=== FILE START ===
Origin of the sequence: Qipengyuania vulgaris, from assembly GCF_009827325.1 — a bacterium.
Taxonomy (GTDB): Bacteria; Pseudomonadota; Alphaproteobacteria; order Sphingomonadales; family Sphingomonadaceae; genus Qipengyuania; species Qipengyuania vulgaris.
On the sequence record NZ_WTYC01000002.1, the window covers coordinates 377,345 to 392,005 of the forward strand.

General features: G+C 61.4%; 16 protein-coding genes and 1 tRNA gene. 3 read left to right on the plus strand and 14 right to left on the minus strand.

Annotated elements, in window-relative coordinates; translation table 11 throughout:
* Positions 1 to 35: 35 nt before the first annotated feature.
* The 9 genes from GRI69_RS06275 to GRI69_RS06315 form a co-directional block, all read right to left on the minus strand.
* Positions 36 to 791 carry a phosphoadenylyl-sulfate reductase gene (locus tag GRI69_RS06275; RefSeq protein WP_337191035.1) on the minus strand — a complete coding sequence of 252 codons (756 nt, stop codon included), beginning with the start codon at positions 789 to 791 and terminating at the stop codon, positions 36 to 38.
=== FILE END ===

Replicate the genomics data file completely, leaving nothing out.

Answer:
Origin of the sequence: Qipengyuania vulgaris, from assembly GCF_009827325.1 — a bacterium.
Taxonomy (GTDB): Bacteria; Pseudomonadota; Alphaproteobacteria; order Sphingomonadales; family Sphingomonadaceae; genus Qipengyuania; species Qipengyuania vulgaris.
On the sequence record NZ_WTYC01000002.1, the window covers coordinates 377,345 to 392,005 of the forward strand.

General features: G+C 61.4%; 16 protein-coding genes and 1 tRNA gene. 3 read left to right on the plus strand and 14 right to left on the minus strand.

Annotated elements, in window-relative coordinates; translation table 11 throughout:
* Positions 1 to 35: 35 nt before the first annotated feature.
* The 9 genes from GRI69_RS06275 to GRI69_RS06315 form a co-directional block, all read right to left on the minus strand.
* Positions 36 to 791 carry a phosphoadenylyl-sulfate reductase gene (locus tag GRI69_RS06275; RefSeq protein WP_337191035.1) on the minus strand — a complete coding sequence of 252 codons (756 nt, stop codon included), beginning with the start codon at positions 789 to 791 and terminating at the stop codon, positions 36 to 38.